SEARCH HOME Math Central Quandaries & Queries  Question from david, a student: I have this question which I am supposed to set it up and solve as a differential equation. I know how to solve the differential equation but I am having hard time understanding this question. Here is the question: The intensity of light in the ocean decreases the deeper you dive. In fact, the rate at which the intensity decreases is proportional to the current intensity. Setup the corresponding differential equation and solve for I(Y), the intensity I as a function of current intensity Y. If the light intensity 2m below the surface is 25% of the intensity at the surface, what is the intensity 5m below the surface? Can you please explain to me what does it mean by current intensity and how do I set this equation up. Thanks for the help. Hi David,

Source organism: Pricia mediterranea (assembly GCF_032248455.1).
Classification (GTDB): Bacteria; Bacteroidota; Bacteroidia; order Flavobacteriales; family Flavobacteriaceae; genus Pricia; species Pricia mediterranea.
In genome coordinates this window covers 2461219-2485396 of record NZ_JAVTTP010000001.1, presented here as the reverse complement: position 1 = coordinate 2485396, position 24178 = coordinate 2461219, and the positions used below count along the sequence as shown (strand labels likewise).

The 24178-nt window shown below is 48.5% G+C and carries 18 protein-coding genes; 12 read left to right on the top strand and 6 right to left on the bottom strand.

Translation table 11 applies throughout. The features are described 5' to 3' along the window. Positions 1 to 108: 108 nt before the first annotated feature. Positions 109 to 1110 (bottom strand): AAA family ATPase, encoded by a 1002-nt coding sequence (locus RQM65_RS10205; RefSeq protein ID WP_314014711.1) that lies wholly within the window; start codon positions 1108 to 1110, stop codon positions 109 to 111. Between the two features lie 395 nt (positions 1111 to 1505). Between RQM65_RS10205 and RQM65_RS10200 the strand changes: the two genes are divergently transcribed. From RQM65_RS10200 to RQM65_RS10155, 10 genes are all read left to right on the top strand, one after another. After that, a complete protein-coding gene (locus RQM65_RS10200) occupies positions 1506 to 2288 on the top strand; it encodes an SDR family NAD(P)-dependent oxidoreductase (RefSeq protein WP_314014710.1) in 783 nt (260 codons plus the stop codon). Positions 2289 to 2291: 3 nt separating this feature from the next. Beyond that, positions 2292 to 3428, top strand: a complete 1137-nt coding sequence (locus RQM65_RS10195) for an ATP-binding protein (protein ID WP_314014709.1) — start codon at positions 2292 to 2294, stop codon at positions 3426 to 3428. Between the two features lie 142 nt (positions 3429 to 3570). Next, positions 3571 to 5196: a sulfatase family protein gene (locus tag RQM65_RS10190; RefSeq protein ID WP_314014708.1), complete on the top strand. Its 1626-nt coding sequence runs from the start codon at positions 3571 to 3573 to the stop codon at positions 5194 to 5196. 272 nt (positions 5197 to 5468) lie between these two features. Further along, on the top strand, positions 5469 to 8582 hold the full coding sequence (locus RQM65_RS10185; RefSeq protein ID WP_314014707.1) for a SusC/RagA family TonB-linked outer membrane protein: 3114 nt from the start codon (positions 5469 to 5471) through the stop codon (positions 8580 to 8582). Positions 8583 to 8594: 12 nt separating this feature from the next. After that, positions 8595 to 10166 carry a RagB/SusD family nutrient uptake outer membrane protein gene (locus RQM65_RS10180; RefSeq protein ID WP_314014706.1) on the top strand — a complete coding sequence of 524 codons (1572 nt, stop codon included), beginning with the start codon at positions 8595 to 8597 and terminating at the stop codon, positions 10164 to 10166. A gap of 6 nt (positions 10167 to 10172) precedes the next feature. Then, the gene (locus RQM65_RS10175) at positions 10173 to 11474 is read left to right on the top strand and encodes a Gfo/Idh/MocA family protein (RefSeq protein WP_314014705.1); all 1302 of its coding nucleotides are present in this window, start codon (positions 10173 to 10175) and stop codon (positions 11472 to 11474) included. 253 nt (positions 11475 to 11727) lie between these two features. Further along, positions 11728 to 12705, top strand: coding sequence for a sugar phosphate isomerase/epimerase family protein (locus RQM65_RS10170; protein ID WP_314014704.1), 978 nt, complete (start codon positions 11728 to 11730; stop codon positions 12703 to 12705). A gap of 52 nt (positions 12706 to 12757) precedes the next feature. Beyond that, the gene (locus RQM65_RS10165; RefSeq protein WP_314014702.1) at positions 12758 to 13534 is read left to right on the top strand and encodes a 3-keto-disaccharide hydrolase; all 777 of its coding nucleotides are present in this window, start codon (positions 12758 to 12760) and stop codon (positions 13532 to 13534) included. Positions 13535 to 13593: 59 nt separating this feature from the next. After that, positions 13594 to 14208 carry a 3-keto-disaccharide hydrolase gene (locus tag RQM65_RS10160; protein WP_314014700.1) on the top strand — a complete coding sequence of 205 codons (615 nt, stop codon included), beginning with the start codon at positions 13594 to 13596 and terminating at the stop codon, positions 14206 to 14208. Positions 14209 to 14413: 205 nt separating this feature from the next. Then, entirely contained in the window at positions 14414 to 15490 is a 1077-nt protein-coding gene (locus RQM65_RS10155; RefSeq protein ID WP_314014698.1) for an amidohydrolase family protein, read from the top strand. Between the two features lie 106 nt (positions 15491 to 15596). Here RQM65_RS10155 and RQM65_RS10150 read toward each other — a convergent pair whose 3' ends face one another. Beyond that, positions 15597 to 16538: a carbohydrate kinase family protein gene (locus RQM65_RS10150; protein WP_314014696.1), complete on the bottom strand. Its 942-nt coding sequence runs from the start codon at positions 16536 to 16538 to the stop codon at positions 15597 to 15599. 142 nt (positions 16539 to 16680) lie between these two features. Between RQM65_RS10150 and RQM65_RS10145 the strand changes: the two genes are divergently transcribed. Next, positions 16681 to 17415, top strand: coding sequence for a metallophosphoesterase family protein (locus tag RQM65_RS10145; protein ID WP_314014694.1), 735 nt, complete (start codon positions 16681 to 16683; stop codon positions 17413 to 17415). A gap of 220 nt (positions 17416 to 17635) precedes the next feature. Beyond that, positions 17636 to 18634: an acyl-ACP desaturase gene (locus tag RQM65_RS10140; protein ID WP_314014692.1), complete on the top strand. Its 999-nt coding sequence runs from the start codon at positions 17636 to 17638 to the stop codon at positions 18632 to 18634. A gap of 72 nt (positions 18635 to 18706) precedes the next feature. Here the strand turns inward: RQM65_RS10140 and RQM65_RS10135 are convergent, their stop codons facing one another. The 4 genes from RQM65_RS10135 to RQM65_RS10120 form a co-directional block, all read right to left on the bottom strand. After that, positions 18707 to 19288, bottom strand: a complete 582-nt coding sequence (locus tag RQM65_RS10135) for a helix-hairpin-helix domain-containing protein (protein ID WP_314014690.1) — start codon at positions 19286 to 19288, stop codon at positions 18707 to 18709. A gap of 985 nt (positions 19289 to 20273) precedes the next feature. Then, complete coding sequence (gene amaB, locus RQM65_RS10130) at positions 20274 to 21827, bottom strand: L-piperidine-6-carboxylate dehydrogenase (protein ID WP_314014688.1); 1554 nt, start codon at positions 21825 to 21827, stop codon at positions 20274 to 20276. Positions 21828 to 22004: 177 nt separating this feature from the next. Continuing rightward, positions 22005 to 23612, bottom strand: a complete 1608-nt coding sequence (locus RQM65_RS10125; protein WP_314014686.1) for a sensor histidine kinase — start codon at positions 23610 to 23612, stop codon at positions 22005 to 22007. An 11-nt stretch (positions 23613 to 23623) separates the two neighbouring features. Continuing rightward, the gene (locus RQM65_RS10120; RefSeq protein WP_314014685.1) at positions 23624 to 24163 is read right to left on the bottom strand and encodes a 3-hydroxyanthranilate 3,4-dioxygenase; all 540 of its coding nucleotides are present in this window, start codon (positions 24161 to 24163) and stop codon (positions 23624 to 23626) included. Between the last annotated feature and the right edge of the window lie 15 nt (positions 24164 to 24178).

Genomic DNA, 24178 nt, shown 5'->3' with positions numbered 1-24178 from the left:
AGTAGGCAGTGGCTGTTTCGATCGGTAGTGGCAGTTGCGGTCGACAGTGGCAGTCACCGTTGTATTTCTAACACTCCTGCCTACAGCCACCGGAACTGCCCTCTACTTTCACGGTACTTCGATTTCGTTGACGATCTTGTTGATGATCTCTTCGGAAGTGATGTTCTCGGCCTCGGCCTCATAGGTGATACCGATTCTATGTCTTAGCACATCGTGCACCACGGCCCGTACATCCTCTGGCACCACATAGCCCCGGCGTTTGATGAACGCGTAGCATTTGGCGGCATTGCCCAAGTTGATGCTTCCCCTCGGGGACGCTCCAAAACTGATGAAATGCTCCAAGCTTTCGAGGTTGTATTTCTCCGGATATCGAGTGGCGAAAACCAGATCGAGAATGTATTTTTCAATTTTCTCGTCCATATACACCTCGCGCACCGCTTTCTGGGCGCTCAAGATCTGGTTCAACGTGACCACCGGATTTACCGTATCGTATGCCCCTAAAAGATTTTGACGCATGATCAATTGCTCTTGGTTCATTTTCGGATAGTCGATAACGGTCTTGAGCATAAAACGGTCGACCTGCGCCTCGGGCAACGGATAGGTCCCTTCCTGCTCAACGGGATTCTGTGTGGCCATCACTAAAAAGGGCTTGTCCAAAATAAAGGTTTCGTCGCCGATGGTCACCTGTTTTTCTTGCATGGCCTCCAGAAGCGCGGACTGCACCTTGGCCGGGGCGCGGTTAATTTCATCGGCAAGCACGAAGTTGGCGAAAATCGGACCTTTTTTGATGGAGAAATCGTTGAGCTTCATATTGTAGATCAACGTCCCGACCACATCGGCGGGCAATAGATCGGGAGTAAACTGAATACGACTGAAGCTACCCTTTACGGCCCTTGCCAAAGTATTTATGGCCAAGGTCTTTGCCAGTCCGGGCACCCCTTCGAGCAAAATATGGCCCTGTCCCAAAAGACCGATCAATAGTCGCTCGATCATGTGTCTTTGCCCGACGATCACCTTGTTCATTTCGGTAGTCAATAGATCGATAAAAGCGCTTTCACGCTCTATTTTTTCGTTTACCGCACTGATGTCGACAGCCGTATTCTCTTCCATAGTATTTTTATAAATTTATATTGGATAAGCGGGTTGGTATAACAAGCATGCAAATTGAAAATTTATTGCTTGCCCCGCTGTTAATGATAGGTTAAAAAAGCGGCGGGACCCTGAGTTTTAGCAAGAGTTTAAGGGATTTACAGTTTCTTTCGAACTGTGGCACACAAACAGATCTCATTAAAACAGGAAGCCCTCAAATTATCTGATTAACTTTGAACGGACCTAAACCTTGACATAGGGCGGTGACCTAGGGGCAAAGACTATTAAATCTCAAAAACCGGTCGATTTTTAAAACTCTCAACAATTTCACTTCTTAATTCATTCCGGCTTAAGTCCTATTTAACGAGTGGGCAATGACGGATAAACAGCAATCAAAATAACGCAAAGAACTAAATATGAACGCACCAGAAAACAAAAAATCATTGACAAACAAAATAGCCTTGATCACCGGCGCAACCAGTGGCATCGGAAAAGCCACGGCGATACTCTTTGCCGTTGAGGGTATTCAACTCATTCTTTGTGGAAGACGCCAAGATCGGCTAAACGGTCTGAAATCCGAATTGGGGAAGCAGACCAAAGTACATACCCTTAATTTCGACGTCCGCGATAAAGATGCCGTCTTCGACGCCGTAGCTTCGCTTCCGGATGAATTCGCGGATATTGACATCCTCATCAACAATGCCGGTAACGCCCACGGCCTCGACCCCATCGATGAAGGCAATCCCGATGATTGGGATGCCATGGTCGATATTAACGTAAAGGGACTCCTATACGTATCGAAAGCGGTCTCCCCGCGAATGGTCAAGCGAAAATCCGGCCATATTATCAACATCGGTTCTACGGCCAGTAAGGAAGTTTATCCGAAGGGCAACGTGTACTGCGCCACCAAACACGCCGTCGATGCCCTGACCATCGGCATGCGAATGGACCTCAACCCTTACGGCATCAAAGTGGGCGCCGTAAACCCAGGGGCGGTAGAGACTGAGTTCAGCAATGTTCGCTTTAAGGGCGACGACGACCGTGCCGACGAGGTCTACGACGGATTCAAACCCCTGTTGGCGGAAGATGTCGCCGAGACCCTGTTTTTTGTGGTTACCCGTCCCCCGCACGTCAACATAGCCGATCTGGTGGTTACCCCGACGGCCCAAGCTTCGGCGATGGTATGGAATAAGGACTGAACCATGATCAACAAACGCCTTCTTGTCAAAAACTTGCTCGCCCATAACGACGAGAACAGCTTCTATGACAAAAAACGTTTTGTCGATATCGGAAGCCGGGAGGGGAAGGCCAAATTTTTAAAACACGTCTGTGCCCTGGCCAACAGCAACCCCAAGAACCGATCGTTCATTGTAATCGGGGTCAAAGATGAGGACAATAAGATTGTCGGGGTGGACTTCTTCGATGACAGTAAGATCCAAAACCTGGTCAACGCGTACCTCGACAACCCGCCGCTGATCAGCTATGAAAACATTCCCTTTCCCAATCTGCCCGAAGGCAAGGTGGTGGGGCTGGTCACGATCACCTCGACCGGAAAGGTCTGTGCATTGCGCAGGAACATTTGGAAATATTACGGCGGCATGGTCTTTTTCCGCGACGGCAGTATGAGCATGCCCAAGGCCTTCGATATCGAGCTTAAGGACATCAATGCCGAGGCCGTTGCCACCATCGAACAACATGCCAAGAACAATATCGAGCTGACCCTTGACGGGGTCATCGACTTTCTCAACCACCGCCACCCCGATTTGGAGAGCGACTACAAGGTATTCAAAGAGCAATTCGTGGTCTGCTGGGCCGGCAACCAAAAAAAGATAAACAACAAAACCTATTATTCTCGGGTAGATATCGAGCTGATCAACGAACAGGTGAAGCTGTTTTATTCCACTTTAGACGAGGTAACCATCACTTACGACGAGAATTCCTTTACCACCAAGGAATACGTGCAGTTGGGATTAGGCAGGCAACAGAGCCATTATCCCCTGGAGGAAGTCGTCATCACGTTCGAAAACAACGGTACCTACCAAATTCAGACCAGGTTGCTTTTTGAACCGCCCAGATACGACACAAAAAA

The term "current intensity" here refers to the intensity at that depth. Current refers to time not the ocean current. So if the intensity at depth y metres below the surface is I(y) then dI(y)/dy is proportional to I(y).

Does this help?

Penny     Math Central is supported by the University of Regina and The Pacific Institute for the Mathematical Sciences.